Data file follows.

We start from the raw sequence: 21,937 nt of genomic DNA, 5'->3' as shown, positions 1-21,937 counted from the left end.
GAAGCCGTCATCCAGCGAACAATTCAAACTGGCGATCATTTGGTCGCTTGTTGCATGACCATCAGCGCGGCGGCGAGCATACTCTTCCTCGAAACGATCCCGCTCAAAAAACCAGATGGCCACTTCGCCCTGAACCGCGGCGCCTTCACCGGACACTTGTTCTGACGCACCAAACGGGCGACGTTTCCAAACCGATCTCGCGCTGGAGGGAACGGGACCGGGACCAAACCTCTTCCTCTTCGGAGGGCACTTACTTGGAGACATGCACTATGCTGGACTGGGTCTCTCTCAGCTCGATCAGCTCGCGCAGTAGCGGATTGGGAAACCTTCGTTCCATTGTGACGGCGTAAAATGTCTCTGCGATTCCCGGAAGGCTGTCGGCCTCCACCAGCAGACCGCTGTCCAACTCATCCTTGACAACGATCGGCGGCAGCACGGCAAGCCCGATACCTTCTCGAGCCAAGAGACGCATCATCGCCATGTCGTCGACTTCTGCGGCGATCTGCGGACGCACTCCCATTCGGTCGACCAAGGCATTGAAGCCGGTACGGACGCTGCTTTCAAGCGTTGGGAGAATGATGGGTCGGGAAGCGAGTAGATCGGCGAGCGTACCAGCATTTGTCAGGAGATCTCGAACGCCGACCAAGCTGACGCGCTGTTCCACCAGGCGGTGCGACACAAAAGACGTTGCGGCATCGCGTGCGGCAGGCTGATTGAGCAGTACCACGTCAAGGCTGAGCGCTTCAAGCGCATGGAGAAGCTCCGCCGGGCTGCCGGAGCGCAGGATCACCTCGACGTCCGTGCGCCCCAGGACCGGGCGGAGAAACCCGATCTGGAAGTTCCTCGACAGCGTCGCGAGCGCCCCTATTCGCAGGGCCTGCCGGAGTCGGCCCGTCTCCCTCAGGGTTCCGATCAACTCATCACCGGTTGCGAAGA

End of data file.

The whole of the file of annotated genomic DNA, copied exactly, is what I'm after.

We start from the raw sequence: 21,937 nt of genomic DNA, 5'->3' as shown, positions 1-21,937 counted from the left end.
GAAGCCGTCATCCAGCGAACAATTCAAACTGGCGATCATTTGGTCGCTTGTTGCATGACCATCAGCGCGGCGGCGAGCATACTCTTCCTCGAAACGATCCCGCTCAAAAAACCAGATGGCCACTTCGCCCTGAACCGCGGCGCCTTCACCGGACACTTGTTCTGACGCACCAAACGGGCGACGTTTCCAAACCGATCTCGCGCTGGAGGGAACGGGACCGGGACCAAACCTCTTCCTCTTCGGAGGGCACTTACTTGGAGACATGCACTATGCTGGACTGGGTCTCTCTCAGCTCGATCAGCTCGCGCAGTAGCGGATTGGGAAACCTTCGTTCCATTGTGACGGCGTAAAATGTCTCTGCGATTCCCGGAAGGCTGTCGGCCTCCACCAGCAGACCGCTGTCCAACTCATCCTTGACAACGATCGGCGGCAGCACGGCAAGCCCGATACCTTCTCGAGCCAAGAGACGCATCATCGCCATGTCGTCGACTTCTGCGGCGATCTGCGGACGCACTCCCATTCGGTCGACCAAGGCATTGAAGCCGGTACGGACGCTGCTTTCAAGCGTTGGGAGAATGATGGGTCGGGAAGCGAGTAGATCGGCGAGCGTACCAGCATTTGTCAGGAGATCTCGAACGCCGACCAAGCTGACGCGCTGTTCCACCAGGCGGTGCGACACAAAAGACGTTGCGGCATCGCGTGCGGCAGGCTGATTGAGCAGTACCACGTCAAGGCTGAGCGCTTCAAGCGCATGGAGAAGCTCCGCCGGGCTGCCGGAGCGCAGGATCACCTCGACGTCCGTGCGCCCCAGGACCGGGCGGAGAAACCCGATCTGGAAGTTCCTCGACAGCGTCGCGAGCGCCCCTATTCGCAGGGCCTGCCGGAGTCGGCCCGTCTCCCTCAGGGTTCCGATCAACTCATCACCGGTTGCGAAGA